SAN JOSE, Calif. — A startup based near Toulouse, France, hopes to raise more than $70 million to build a national network in the US for the Internet of Things. Sigfox hopes to close funding early next year in what it sees as a race to be the first with a broadly deployed wide-area IoT network.
The company says it has a lead with national IoT nets using ISM-band transceivers that have already been deployed in France and Spain and are in the works in the UK. It also has an unnamed partner with whom it hopes to put base stations on satellites for a future IoT network with global coverage.
The ambitious effort is part of the latest race to create low-power, wide-area networks. At least half a dozen companies (including Huawei, China's top communications company) are engaged in separate efforts taking different approaches, many at an early stage.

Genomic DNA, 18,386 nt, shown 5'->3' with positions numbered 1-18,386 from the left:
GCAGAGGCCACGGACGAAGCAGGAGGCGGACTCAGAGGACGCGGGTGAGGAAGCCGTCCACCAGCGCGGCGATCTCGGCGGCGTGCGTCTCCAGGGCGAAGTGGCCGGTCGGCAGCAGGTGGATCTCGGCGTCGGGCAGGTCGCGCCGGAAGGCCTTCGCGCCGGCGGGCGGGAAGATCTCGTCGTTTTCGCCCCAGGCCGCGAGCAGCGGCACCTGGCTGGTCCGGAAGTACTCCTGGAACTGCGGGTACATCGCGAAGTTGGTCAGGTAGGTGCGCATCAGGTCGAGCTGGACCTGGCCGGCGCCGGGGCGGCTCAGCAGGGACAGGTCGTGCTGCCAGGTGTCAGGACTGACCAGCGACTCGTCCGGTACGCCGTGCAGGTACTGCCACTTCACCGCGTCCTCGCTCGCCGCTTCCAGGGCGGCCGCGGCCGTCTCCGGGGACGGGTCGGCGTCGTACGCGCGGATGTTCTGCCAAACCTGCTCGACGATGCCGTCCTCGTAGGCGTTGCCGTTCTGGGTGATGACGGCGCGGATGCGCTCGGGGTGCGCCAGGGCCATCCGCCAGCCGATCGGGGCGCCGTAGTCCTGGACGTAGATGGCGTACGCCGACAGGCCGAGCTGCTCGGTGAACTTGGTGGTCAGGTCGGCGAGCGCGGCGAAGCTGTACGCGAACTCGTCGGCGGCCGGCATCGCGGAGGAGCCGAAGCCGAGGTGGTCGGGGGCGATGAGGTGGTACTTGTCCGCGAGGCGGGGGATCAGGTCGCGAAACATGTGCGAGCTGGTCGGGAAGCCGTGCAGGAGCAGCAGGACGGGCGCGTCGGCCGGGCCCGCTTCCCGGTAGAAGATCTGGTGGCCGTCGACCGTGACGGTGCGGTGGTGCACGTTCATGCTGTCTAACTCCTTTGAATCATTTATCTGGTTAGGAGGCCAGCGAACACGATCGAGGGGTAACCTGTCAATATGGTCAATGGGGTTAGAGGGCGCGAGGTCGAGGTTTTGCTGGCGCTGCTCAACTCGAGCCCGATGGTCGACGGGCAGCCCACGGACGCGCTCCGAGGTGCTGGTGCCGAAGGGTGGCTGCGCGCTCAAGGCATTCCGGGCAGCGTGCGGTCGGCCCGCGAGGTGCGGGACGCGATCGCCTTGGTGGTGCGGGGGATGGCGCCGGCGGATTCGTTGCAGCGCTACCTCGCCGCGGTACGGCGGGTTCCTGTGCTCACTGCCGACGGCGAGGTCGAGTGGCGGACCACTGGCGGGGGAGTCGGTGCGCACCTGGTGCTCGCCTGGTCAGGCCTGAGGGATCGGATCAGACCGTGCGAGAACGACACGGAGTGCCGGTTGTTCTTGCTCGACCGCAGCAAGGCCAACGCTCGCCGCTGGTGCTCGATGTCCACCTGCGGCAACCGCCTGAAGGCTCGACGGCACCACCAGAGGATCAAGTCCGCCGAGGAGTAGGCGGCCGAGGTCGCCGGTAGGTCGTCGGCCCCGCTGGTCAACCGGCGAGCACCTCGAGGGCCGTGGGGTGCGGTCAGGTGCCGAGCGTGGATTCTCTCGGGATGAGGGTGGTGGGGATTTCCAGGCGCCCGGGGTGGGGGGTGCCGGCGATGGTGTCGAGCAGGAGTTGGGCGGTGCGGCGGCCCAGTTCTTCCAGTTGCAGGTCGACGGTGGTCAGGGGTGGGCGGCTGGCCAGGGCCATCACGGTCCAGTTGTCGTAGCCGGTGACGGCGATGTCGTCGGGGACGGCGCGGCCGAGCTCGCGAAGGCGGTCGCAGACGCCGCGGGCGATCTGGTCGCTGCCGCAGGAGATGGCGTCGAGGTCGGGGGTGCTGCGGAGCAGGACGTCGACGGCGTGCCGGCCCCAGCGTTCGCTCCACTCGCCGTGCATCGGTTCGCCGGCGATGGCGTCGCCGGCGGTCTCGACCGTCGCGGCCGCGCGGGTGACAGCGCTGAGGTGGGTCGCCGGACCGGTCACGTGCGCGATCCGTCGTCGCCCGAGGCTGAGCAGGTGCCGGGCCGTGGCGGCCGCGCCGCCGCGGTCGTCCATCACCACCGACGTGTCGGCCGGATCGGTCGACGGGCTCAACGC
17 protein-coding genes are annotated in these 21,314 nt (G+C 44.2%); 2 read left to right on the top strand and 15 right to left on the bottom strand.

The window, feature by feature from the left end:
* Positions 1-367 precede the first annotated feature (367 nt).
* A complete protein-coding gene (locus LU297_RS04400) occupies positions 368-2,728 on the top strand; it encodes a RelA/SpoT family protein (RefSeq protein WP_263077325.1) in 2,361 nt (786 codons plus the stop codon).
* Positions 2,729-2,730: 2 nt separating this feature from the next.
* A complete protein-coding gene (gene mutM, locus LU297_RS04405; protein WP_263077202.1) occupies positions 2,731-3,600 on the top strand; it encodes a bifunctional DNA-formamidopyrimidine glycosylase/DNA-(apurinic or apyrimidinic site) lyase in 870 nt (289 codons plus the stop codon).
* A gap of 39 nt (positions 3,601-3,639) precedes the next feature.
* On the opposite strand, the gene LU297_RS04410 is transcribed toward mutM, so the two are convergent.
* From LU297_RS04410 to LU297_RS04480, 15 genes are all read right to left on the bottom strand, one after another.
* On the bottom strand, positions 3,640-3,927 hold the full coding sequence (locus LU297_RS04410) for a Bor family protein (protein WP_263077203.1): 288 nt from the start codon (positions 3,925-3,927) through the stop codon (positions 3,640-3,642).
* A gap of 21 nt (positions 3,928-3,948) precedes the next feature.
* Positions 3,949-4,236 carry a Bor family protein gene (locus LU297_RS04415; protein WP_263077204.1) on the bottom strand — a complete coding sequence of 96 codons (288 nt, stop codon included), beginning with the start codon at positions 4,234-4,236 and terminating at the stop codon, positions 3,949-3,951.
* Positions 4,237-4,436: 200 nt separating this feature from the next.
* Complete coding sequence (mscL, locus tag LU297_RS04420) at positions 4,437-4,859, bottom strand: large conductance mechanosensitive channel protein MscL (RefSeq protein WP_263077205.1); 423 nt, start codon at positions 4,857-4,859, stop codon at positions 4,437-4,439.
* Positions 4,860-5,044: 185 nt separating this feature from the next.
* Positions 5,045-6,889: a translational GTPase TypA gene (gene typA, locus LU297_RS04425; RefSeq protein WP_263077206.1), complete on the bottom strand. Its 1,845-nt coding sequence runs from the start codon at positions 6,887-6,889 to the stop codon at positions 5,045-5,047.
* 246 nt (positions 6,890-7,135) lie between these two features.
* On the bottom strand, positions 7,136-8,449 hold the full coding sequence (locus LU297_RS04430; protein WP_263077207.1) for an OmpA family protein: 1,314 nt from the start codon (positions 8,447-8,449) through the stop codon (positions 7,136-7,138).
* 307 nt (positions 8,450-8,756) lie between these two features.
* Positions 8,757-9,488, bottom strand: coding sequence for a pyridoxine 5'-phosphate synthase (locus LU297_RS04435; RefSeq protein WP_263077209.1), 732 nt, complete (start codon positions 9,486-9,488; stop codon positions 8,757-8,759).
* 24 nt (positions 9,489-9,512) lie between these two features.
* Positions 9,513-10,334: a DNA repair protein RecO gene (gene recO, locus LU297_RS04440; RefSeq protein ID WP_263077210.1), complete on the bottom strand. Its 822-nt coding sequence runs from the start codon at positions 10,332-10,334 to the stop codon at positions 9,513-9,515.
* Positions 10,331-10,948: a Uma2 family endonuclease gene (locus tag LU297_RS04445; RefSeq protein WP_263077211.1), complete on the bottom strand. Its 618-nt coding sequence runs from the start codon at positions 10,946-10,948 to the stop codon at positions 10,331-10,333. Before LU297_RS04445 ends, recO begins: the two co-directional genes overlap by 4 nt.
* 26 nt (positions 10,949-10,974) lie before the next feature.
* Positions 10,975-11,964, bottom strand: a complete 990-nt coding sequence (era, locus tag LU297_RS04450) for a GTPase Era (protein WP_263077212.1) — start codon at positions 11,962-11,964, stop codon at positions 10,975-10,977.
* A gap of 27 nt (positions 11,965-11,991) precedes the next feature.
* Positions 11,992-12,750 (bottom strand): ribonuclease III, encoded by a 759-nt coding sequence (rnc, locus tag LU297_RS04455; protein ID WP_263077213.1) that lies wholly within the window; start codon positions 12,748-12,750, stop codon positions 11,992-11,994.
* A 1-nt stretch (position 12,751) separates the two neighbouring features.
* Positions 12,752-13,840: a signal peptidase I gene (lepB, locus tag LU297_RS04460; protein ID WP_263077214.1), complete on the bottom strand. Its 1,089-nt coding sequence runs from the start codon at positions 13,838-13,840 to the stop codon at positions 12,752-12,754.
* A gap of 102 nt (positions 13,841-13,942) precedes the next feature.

The efforts face competition from entrenched cellular operators, whose prices they hope to undercut with offerings that have longer battery life and range but much lower data rates. An emerging standard for WiFi on the ISM band is likely to spawn other competitors among the big WiFi vendors, including Qualcomm.
"We think the potential is substantial," said Andy Castonguay, a principal analyst with the UK market watcher Machina Research, who tracks the area. "If properly implemented, it can be very applicable for industrial, agricultural, transport, and other sectors for a number of use cases, but the challenge is coverage." Who will get there first "is still up in the air."
Sigfox has deployed national networks in France and Spain.
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